The darkened hallway belies the bustle of activity in some classrooms at Lyseth Elementary School in Portland.

Hope Keleher is moving desks and hauling boxes, preparing her classroom for the first-graders who will arrive Sept. 7. Keleher, who lives in Topsham, is returning to teaching after an extended leave of absence to start a family.

“I’ll be in every day this week and a few days each week through the start of school,” Keleher says, explaining why she’s at work in early August. “Most of my instructional planning I’m doing at home. But I have a lot of work to do here, going through materials left by a teacher who retired and materials I’m bringing from home.”

Though technically on vacation, many teachers spend time in their classrooms during the summer. For some, it’s a must, because they’re moving into a new classroom or a new school. For others, it’s how they stay connected with other staff members, develop lesson plans for the year ahead and create learning environments that will support their lesson plans.

Down the hall at Lyseth Elementary School, Marilyn Philbrook is decorating a bulletin board in the hallway outside her classroom. Her incoming fourth-graders were instructed in June to collect postcards wherever they travel this summer.

The postcards will be displayed on the bulletin board and used as learning tools in geography lessons. The project will continue throughout the year, using postcards that her students collect on future trips or receive from friends and relatives.

“I always try to come in on cloudy days,” says Philbrook, a 21-year teaching veteran who lives in Portland. “Most of the work I’m doing here is about room setup. I do a lot of lesson planning at home — in the middle of the night, unfortunately. I wake up and something comes to me and I get up and write it down.”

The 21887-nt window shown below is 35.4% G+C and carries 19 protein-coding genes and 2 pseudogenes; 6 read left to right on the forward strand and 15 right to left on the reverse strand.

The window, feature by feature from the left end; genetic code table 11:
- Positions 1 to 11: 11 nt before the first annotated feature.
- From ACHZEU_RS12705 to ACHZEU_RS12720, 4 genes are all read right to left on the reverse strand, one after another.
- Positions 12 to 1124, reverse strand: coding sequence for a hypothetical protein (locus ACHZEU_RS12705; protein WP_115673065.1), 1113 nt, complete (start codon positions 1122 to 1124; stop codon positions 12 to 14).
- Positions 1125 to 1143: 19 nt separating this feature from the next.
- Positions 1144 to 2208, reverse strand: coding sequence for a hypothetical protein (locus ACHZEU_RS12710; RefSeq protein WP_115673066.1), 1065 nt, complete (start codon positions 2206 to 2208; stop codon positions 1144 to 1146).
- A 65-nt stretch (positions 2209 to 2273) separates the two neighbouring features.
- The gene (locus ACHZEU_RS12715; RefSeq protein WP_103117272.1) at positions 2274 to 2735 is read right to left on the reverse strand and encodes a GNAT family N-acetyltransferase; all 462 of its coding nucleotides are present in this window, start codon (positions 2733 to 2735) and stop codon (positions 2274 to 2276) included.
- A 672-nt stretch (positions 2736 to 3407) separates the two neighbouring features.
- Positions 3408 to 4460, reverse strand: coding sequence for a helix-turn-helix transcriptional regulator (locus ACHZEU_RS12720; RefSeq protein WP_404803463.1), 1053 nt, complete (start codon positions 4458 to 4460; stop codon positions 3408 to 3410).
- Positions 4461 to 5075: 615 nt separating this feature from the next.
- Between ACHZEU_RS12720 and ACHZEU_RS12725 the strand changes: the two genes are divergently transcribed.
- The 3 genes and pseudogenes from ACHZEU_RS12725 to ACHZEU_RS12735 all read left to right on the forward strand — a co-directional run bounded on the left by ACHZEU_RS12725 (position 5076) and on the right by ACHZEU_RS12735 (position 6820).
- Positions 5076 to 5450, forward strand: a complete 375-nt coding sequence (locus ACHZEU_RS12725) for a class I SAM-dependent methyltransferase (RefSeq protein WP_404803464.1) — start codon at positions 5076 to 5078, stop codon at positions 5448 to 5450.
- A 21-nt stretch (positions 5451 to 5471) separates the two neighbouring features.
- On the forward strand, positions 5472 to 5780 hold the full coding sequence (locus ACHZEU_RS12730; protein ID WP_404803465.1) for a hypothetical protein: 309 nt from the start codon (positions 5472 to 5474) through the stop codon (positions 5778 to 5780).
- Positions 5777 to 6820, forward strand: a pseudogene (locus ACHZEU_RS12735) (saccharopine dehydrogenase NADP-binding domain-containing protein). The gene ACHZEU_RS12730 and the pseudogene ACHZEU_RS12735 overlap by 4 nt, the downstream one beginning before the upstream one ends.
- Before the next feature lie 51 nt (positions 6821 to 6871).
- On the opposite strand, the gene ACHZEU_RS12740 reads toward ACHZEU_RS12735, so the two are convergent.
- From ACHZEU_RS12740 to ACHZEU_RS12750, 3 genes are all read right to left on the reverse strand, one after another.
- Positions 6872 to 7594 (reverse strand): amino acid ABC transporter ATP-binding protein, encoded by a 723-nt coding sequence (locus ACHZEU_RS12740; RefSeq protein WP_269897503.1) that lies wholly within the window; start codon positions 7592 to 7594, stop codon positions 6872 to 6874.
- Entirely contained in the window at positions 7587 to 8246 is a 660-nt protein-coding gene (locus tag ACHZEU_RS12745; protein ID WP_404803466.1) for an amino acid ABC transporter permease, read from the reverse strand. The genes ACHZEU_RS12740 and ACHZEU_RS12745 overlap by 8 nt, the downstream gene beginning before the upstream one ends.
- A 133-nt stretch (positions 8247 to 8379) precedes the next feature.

At Scarborough High School, Jay Vance is setting up a computer grading system and working on a website he created for his freshman English students. It will feature daily assignments for each class, worksheets that students can download, and a reading list ranging from Homer’s “Odyssey” to Harper Lee’s “To Kill a Mockingbird.”

Vance, who lives in South Portland, usually spends an hour or two a few days each week at school, starting in mid-July.

“I’m getting ready for the beginning of the year,” he explains. “Every year we tweak the curriculum a little bit, and I don’t like to be overwhelmed just before school starts. I want to know where I’m going before I start.”

At Lyman Moore Middle School in Portland, Carol Hager is packing up materials she used as a teacher in the district’s program for gifted and talented students. She’s returning to a regular classroom as a math teacher at Lincoln Middle School. Her husband, Eric, and her son, Noah, are helping her move.

“This is a big change for me,” says Hager, who lives in Portland. “I’m thrilled about moving to Lincoln and I’m excited about the positive momentum that’s building in Portland schools. There are a lot of things still to be accomplished, but I think we’re heading in right direction.”

Hager says the threat of another state funding cut weighs heavily on all teachers, but it’s nothing new.

“It’s been like that for several years,” she says. “So you’ve got to make do and be glad to have a job at the end of the year.”

Hager says it also helps to use community resources such as, a website that allows people to make donations for materials or equipment that teachers need for special school projects. Elsewhere in Lyman Moore Middle School, Lee McKay is organizing a science storeroom and lab equipment for his eighth-graders. A radio plays rock music in the background.

McKay, who lives in South Portland, is returning to the classroom after a year’s sabbatical. Formerly a teacher at Portland High School, McKay is developing an eighth-grade lesson plan from scratch, including an interactive weblog that he hopes will reduce the amount of paper used in his classroom.

McKay plans to take his students on a tour de force of science, technology and engineering, with topics ranging from hurricanes and constellations to matter and energy.

“It’s a new curriculum for me, though I started at Moore 20 years ago,” he says. “I’m in here today trying to get a sense of how it’s all going to work.”

Staff Writer Kelley Bouchard can be contacted at 791-6328 or at:

[email protected]


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